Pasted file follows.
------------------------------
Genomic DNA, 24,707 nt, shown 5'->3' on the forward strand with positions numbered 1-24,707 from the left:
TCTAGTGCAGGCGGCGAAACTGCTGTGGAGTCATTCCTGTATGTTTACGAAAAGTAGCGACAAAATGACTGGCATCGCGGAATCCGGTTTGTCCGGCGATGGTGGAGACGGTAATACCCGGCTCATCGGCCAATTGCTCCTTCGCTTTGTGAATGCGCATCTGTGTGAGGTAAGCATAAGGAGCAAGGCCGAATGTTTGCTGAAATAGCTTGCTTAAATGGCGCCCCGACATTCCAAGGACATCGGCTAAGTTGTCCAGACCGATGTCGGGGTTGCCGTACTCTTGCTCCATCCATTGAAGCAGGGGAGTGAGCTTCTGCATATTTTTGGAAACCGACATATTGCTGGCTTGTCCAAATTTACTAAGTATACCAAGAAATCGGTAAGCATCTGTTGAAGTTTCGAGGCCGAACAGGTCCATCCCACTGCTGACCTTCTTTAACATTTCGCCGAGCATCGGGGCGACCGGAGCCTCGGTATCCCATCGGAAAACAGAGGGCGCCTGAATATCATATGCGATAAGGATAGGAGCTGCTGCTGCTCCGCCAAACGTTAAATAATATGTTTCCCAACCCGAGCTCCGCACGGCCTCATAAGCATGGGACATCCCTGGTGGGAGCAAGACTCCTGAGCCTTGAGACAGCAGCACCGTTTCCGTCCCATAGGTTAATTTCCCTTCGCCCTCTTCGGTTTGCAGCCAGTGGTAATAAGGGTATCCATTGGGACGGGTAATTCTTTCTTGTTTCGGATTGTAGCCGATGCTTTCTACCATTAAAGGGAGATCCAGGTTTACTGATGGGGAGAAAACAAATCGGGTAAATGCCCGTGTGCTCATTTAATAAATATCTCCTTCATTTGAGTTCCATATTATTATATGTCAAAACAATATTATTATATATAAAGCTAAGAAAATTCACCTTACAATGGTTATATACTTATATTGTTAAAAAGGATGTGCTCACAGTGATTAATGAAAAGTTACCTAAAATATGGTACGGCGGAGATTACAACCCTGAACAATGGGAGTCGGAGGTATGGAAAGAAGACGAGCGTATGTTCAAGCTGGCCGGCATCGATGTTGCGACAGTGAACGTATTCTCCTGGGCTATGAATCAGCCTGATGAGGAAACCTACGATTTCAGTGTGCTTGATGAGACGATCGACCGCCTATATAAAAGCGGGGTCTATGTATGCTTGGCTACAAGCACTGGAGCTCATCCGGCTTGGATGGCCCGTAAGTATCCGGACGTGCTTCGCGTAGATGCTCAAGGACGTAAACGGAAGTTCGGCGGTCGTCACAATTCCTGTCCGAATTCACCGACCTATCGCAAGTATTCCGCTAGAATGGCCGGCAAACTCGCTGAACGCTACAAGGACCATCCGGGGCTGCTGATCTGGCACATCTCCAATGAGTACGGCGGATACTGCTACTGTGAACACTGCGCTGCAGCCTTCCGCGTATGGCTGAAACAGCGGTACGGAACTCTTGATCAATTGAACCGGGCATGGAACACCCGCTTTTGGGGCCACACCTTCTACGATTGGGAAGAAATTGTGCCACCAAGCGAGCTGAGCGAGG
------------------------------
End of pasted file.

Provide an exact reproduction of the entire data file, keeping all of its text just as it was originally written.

Genomic DNA, 24,707 nt, shown 5'->3' on the forward strand with positions numbered 1-24,707 from the left:
TCTAGTGCAGGCGGCGAAACTGCTGTGGAGTCATTCCTGTATGTTTACGAAAAGTAGCGACAAAATGACTGGCATCGCGGAATCCGGTTTGTCCGGCGATGGTGGAGACGGTAATACCCGGCTCATCGGCCAATTGCTCCTTCGCTTTGTGAATGCGCATCTGTGTGAGGTAAGCATAAGGAGCAAGGCCGAATGTTTGCTGAAATAGCTTGCTTAAATGGCGCCCCGACATTCCAAGGACATCGGCTAAGTTGTCCAGACCGATGTCGGGGTTGCCGTACTCTTGCTCCATCCATTGAAGCAGGGGAGTGAGCTTCTGCATATTTTTGGAAACCGACATATTGCTGGCTTGTCCAAATTTACTAAGTATACCAAGAAATCGGTAAGCATCTGTTGAAGTTTCGAGGCCGAACAGGTCCATCCCACTGCTGACCTTCTTTAACATTTCGCCGAGCATCGGGGCGACCGGAGCCTCGGTATCCCATCGGAAAACAGAGGGCGCCTGAATATCATATGCGATAAGGATAGGAGCTGCTGCTGCTCCGCCAAACGTTAAATAATATGTTTCCCAACCCGAGCTCCGCACGGCCTCATAAGCATGGGACATCCCTGGTGGGAGCAAGACTCCTGAGCCTTGAGACAGCAGCACCGTTTCCGTCCCATAGGTTAATTTCCCTTCGCCCTCTTCGGTTTGCAGCCAGTGGTAATAAGGGTATCCATTGGGACGGGTAATTCTTTCTTGTTTCGGATTGTAGCCGATGCTTTCTACCATTAAAGGGAGATCCAGGTTTACTGATGGGGAGAAAACAAATCGGGTAAATGCCCGTGTGCTCATTTAATAAATATCTCCTTCATTTGAGTTCCATATTATTATATGTCAAAACAATATTATTATATATAAAGCTAAGAAAATTCACCTTACAATGGTTATATACTTATATTGTTAAAAAGGATGTGCTCACAGTGATTAATGAAAAGTTACCTAAAATATGGTACGGCGGAGATTACAACCCTGAACAATGGGAGTCGGAGGTATGGAAAGAAGACGAGCGTATGTTCAAGCTGGCCGGCATCGATGTTGCGACAGTGAACGTATTCTCCTGGGCTATGAATCAGCCTGATGAGGAAACCTACGATTTCAGTGTGCTTGATGAGACGATCGACCGCCTATATAAAAGCGGGGTCTATGTATGCTTGGCTACAAGCACTGGAGCTCATCCGGCTTGGATGGCCCGTAAGTATCCGGACGTGCTTCGCGTAGATGCTCAAGGACGTAAACGGAAGTTCGGCGGTCGTCACAATTCCTGTCCGAATTCACCGACCTATCGCAAGTATTCCGCTAGAATGGCCGGCAAACTCGCTGAACGCTACAAGGACCATCCGGGGCTGCTGATCTGGCACATCTCCAATGAGTACGGCGGATACTGCTACTGTGAACACTGCGCTGCAGCCTTCCGCGTATGGCTGAAACAGCGGTACGGAACTCTTGATCAATTGAACCGGGCATGGAACACCCGCTTTTGGGGCCACACCTTCTACGATTGGGAAGAAATTGTGCCACCAAGCGAGCTGAGCGAGG